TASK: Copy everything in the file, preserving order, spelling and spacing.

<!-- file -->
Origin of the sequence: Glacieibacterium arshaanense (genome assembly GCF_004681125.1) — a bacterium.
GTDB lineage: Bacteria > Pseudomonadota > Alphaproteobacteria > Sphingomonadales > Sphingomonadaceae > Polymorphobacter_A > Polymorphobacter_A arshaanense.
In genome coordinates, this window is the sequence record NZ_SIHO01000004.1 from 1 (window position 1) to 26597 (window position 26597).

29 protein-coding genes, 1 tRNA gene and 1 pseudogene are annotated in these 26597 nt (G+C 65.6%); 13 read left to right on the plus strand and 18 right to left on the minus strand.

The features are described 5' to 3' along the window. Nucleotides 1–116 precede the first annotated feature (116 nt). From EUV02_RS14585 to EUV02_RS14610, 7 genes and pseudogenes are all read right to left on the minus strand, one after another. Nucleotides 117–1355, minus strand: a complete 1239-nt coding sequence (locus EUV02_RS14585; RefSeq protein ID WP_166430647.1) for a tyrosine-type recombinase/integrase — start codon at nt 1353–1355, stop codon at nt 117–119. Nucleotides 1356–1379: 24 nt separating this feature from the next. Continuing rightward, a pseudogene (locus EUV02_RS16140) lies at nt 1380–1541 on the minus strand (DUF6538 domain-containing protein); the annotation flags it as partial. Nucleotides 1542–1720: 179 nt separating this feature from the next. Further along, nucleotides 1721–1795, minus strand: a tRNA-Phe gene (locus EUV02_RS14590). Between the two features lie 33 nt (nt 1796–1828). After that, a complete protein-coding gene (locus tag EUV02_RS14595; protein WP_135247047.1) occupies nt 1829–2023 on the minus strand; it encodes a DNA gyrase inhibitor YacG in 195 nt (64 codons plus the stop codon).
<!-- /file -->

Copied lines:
Origin of the sequence: Glacieibacterium arshaanense (genome assembly GCF_004681125.1) — a bacterium.
GTDB lineage: Bacteria > Pseudomonadota > Alphaproteobacteria > Sphingomonadales > Sphingomonadaceae > Polymorphobacter_A > Polymorphobacter_A arshaanense.
In genome coordinates, this window is the sequence record NZ_SIHO01000004.1 from 1 (window position 1) to 26597 (window position 26597).

29 protein-coding genes, 1 tRNA gene and 1 pseudogene are annotated in these 26597 nt (G+C 65.6%); 13 read left to right on the plus strand and 18 right to left on the minus strand.

The features are described 5' to 3' along the window. Nucleotides 1–116 precede the first annotated feature (116 nt). From EUV02_RS14585 to EUV02_RS14610, 7 genes and pseudogenes are all read right to left on the minus strand, one after another. Nucleotides 117–1355, minus strand: a complete 1239-nt coding sequence (locus EUV02_RS14585; RefSeq protein ID WP_166430647.1) for a tyrosine-type recombinase/integrase — start codon at nt 1353–1355, stop codon at nt 117–119. Nucleotides 1356–1379: 24 nt separating this feature from the next. Continuing rightward, a pseudogene (locus EUV02_RS16140) lies at nt 1380–1541 on the minus strand (DUF6538 domain-containing protein); the annotation flags it as partial. Nucleotides 1542–1720: 179 nt separating this feature from the next. Further along, nucleotides 1721–1795, minus strand: a tRNA-Phe gene (locus EUV02_RS14590). Between the two features lie 33 nt (nt 1796–1828). After that, a complete protein-coding gene (locus tag EUV02_RS14595; protein WP_135247047.1) occupies nt 1829–2023 on the minus strand; it encodes a DNA gyrase inhibitor YacG in 195 nt (64 codons plus the stop codon).